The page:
Powerful Lessons We Can Learn From The Story Of Jonah
What are the lesson we can learn from the life of Jonah?
As a child, you probably have heard about the story of Jonah and the big fish. However, there is more to Jonah than being swallowed by a gigantic sea creature. In fact, if you take a deeper look at Jonah’s life, you will learn a lot of life lessons from the book of Jonah. Not only that, but if you apply these lessons in your life, you will dramatically become not just a better person, but also a better Christian – a person whose life is directed by the will of God.
For this reason, I would like to share with you 13 of the best lessons we learn from Jonah character study. Make sure you read until the end of this blog and discover how God works in the lives of His people.
Lesson 1: We are to do a work
Jonah was called to do a work. He is sent by God to the City of Nineveh to preach a message of repentance. We read in Jonah 1:1-2: Now the word of the LORD came to Jonah the son of Amittai, saying, “Arise, go to Nineveh, that great city, and cry out against it; for their wickedness has come up before Me.”
In the same manner, we are also being called by God to do a work today. Yahshua (Jesus Christ) gave us the mandate to go therefore and make disciples of all the nations (Matthew 28:19). Preaching the Gospel is the most important work on the face of the planet. It is the great commission God has given each and every one of us.
Lesson 2: God won’t give up on you
Once God made it known to Jonah that he should go to Nineveh, Jonah did the unthinkable – he ran away. He went in the opposite direction. He went to Tarshish instead! We read in Jonah 1:3: But Jonah arose to flee to Tarshish from the presence of the LORD. He went down to Joppa, and found a ship going to Tarshish; so he paid the fare, and went down into it, to go with them to Tarshish from the presence of the LORD.
So, Jonah refused to go to Nineveh. God can easily say, “Alright. That’s what you want. I’ll go ahead and find another prophet to do the job.” But that didn’t happen. God didn’t give up on Jonah. Though Jonah ran away from God, God wasn’t finished with him yet. So, Yahweh “sent out a great wind on the sea.” As a result, Jonah was thrown to the sea and God saved him.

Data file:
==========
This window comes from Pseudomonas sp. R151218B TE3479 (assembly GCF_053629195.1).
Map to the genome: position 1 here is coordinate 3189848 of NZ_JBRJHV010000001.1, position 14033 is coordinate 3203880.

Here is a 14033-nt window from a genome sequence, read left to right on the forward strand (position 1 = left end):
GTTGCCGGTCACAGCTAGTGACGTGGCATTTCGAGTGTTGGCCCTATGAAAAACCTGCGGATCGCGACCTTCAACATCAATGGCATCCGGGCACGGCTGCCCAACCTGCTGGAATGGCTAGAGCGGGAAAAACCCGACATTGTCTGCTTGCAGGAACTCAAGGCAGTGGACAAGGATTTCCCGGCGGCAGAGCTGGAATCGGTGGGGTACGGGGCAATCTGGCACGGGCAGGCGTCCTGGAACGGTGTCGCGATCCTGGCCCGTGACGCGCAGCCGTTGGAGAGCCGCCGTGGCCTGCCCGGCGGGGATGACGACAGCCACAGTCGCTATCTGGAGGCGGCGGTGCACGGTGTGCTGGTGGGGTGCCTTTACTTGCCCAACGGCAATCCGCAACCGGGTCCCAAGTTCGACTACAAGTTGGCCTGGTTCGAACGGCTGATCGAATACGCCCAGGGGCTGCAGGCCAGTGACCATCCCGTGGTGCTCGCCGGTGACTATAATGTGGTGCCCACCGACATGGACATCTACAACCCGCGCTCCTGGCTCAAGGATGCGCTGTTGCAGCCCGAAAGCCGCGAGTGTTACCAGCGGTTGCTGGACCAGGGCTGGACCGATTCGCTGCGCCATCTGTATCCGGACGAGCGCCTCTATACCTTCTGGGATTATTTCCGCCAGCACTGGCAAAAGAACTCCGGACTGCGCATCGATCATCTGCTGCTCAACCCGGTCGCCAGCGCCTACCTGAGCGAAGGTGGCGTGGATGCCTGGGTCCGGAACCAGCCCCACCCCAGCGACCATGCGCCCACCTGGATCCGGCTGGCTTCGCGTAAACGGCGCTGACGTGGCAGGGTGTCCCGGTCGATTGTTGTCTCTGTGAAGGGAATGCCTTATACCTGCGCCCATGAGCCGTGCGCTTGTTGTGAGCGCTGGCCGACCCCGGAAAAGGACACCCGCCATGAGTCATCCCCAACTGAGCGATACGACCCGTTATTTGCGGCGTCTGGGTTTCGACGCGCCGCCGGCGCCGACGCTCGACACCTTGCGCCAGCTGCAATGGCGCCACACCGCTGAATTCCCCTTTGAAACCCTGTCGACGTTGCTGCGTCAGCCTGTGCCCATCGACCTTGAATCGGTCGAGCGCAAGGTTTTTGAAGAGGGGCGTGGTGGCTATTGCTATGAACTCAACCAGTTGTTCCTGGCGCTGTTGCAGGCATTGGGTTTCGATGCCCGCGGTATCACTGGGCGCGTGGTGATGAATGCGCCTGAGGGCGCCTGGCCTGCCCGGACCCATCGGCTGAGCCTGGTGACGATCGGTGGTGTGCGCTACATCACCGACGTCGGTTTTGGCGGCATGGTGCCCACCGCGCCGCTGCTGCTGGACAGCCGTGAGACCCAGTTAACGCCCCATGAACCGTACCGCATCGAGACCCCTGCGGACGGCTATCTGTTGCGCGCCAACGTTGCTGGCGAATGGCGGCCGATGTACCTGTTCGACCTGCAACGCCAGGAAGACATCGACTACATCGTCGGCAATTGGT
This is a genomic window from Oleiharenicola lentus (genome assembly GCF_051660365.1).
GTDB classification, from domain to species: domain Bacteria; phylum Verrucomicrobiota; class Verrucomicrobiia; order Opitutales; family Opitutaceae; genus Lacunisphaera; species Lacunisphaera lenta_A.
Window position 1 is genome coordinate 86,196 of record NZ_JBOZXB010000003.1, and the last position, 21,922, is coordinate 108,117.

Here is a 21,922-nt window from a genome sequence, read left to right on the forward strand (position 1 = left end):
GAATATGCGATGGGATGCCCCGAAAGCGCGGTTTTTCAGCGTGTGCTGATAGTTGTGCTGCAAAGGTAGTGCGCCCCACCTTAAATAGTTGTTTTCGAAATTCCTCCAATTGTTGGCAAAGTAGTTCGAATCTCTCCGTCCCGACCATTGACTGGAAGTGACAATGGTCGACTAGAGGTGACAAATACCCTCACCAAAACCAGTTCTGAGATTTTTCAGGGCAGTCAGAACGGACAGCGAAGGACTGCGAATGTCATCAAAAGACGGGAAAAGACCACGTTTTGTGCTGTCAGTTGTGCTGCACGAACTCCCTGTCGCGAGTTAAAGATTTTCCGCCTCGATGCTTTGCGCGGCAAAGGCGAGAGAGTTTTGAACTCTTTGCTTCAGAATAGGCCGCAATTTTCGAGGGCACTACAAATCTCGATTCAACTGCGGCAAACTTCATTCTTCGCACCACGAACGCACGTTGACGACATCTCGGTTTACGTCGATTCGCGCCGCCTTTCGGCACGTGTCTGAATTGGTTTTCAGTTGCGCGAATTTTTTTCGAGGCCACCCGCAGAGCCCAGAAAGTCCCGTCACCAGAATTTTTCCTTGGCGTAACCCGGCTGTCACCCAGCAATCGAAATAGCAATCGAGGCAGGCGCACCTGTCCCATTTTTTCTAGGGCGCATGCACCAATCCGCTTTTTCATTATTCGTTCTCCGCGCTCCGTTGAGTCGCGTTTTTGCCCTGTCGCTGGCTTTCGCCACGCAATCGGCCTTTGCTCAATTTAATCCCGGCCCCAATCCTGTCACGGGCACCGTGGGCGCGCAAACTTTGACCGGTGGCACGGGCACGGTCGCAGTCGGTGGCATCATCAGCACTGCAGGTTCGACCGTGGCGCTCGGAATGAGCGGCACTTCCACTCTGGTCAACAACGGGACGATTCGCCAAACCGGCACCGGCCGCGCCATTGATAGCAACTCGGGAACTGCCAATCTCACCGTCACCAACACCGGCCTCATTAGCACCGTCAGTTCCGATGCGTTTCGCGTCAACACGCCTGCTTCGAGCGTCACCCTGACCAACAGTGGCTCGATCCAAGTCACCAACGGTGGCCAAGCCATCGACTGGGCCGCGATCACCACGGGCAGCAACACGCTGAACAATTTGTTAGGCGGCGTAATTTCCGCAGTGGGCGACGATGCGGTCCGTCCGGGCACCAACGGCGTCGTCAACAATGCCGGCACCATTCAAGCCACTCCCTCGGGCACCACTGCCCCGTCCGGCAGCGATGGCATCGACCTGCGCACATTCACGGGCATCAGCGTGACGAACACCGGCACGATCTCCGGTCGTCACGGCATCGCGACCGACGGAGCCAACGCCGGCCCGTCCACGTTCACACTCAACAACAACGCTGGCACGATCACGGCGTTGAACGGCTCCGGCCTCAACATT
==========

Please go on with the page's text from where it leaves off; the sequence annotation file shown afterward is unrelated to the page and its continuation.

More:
In the same manner, God won’t give up on us. This is a great Jonah and the whale lesson. Though we run away from Him, He patiently waits for us. He uses various situations to get our attention and be reminded of Him.
(Please note that the Bible didn’t specifically mention what type of fish that swallowed Jonah. However, a whale, when mentioned in the bible, can refer to any huge sea creature.). So, whatever you are going through, remember that our Heavenly Father hasn’t given up on you. No matter what situation you are in, there’s still hope. You can always go back to the Almighty and He will receive you with open arms!
Lesson 3: God can use bad situations to call people
Do you know that there are good things that can come out of the bad? One good example is what happened to Jonah and the men with him on the ship. Now that God has sent a storm to rock their ship, the men were afraid and “every man cried out to his god” (Jonah 1:5). Later, they found Jonah sleeping in “the lowest parts of the ship. The captain told Jonah, Arise, call on YOUR God.”
You see, up to this point, these people have other gods whom they worship. They call Jonah’s God as YOUR God and every one of them has their own gods. However, because of the storm, they began to call upon their gods, but to no avail. It seems that their gods aren’t responding – something that we expect from false gods. So, they asked Jonah who he is. In Jonah’s response, he introduced to them the Living and Eternal God. He said: “I am a Hebrew; and I fear the LORD, the God of heaven, who made the sea and the dry land.”
Jonah then asked them to throw him to the sea and the sea will be calm again. However, the men were hesitant and so, they started praying to the True God – YAHWEH! We read that their prayer is now addressed to Yahweh:
We pray, O LORD, please do not let us perish for this man’s life, and do not charge us with innocent blood; for You, O Lord, have done as it pleased You (Jonah 1:14).
Once they have thrown Jonah to the sea, the result was astonishing. The “sea ceased from its raging.” And how did this change the men of the ship? Verse 16 tells us: “Then the men feared the Lord exceedingly, and offered a sacrifice to the Lord and took vows.”
Though they were in a bad situation, God has used it to show them who the real God is. They were all people who believe in false gods, but in this instance, they experienced the true power of God and now, they sacrifice to the Eternal. Not only that, but they took vows. In our lives, we may face a lot of troubles, pains, and calamities. However, sometimes, those are the things necessary for us to look to the true Source of security, life, and comfort.